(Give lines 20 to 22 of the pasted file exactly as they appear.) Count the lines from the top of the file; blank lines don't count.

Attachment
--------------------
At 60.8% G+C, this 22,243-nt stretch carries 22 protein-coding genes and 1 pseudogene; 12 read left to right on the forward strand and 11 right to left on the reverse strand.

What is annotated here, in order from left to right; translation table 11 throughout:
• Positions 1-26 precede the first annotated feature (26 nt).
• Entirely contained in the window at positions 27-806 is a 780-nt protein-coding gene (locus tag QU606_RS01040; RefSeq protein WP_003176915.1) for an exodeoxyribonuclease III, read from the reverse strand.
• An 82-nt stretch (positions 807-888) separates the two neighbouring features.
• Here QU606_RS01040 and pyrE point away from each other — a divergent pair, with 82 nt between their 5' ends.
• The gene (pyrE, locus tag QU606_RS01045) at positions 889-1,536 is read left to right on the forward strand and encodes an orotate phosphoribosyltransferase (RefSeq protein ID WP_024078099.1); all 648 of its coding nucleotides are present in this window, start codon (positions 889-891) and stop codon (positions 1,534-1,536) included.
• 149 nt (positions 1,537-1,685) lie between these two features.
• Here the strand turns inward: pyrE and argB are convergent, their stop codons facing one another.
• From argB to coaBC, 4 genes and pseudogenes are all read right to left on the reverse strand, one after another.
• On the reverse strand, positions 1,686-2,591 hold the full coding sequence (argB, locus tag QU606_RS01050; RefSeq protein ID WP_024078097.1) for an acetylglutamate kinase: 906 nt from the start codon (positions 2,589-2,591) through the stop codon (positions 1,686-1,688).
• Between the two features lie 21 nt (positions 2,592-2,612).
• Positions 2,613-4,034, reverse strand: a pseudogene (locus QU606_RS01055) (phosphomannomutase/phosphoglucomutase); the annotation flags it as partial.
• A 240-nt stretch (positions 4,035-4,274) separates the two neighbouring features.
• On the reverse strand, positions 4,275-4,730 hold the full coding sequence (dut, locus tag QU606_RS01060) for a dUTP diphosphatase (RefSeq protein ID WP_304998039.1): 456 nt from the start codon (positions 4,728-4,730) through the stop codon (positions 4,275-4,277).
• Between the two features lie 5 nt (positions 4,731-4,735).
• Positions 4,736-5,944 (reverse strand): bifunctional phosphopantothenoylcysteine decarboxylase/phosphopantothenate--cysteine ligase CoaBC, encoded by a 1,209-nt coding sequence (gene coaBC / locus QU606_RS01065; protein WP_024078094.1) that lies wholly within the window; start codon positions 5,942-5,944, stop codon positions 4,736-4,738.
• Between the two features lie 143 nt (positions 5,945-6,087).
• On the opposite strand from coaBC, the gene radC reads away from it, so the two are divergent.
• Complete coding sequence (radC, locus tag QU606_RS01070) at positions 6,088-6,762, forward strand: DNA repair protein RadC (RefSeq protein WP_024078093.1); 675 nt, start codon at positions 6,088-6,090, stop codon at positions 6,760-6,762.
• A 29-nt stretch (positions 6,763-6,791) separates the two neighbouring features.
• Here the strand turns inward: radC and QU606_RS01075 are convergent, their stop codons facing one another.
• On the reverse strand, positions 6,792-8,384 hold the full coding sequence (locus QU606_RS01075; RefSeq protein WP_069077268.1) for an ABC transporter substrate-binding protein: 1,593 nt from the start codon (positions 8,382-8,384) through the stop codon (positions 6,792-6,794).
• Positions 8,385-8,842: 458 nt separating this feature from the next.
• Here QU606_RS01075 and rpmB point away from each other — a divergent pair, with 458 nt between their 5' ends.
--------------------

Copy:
• Complete coding sequence (radC, locus tag QU606_RS01070) at positions 6,088-6,762, forward strand: DNA repair protein RadC (RefSeq protein WP_024078093.1); 675 nt, start codon at positions 6,088-6,090, stop codon at positions 6,760-6,762.
• A 29-nt stretch (positions 6,763-6,791) separates the two neighbouring features.
• Here the strand turns inward: radC and QU606_RS01075 are convergent, their stop codons facing one another.